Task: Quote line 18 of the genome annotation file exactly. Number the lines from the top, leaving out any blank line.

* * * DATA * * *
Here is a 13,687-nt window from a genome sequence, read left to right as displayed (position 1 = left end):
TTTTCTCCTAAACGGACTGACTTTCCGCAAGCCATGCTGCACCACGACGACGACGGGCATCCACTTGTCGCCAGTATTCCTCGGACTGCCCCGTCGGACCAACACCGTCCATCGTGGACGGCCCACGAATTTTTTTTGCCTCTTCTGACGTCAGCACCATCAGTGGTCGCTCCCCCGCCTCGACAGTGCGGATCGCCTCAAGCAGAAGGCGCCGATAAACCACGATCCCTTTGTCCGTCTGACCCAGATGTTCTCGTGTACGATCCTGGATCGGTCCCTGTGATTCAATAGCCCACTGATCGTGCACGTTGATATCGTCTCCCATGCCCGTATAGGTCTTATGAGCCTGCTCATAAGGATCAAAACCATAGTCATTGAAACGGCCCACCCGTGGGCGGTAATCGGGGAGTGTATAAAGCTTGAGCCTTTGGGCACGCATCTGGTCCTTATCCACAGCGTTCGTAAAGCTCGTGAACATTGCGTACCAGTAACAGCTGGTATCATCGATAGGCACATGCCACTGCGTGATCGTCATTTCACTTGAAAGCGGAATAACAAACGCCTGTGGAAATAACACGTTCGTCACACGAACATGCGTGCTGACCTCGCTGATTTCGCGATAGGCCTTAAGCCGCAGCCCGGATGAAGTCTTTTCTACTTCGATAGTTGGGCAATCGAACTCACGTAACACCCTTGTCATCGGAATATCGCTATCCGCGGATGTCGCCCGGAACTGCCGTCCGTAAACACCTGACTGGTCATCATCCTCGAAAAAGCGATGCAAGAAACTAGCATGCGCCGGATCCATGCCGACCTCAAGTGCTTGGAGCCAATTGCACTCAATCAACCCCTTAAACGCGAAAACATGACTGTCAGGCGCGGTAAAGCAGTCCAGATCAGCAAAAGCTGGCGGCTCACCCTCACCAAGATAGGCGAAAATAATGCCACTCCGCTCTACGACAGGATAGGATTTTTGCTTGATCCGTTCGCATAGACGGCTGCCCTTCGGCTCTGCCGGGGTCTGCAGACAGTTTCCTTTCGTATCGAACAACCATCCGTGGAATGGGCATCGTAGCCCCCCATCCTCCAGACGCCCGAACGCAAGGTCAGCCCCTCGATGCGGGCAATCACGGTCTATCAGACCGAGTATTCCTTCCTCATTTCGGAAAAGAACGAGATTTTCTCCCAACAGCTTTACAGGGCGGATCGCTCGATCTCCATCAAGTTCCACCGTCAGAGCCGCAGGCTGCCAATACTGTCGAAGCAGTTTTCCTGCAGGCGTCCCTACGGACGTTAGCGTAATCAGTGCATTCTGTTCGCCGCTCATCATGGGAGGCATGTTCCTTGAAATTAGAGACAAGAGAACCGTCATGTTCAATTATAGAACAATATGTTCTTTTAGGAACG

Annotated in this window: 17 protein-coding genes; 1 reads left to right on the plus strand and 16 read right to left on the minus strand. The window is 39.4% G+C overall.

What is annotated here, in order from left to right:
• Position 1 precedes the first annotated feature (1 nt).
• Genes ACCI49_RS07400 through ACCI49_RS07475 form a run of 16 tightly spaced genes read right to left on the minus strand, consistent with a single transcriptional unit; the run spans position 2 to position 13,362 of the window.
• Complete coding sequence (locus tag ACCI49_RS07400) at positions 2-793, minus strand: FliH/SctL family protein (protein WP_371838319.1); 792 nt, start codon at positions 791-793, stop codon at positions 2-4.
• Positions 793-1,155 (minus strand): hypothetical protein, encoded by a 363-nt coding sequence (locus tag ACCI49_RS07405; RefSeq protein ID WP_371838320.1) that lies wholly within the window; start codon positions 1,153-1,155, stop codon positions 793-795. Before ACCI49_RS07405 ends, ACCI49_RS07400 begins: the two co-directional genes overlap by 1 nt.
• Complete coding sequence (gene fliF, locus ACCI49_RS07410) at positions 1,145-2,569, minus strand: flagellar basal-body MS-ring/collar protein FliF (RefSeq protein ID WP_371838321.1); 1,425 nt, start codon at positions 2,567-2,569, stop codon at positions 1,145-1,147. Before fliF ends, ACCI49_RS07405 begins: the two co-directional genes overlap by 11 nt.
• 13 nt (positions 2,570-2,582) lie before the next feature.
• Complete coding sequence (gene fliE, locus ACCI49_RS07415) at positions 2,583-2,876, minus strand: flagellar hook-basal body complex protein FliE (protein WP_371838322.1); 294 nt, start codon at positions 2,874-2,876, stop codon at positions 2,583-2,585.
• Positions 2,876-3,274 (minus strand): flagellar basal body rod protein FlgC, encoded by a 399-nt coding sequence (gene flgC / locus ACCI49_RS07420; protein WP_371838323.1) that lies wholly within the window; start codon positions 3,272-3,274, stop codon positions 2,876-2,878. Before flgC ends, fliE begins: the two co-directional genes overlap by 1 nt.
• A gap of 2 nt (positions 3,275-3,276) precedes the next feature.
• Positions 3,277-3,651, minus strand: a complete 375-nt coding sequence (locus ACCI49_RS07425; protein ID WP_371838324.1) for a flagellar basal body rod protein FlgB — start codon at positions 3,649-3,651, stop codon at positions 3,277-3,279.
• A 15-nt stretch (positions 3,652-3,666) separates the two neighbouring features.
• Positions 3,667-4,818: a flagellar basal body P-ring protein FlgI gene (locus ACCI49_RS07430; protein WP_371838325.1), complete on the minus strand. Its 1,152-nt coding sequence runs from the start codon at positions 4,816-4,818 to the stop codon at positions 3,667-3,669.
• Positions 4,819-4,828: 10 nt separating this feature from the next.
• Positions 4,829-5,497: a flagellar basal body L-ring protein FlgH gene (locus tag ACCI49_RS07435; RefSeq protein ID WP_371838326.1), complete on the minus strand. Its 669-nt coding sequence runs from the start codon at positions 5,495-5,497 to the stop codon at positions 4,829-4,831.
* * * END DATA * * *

• Positions 4,829-5,497: a flagellar basal body L-ring protein FlgH gene (locus tag ACCI49_RS07435; RefSeq protein ID WP_371838326.1), complete on the minus strand. Its 669-nt coding sequence runs from the start codon at positions 5,495-5,497 to the stop codon at positions 4,829-4,831.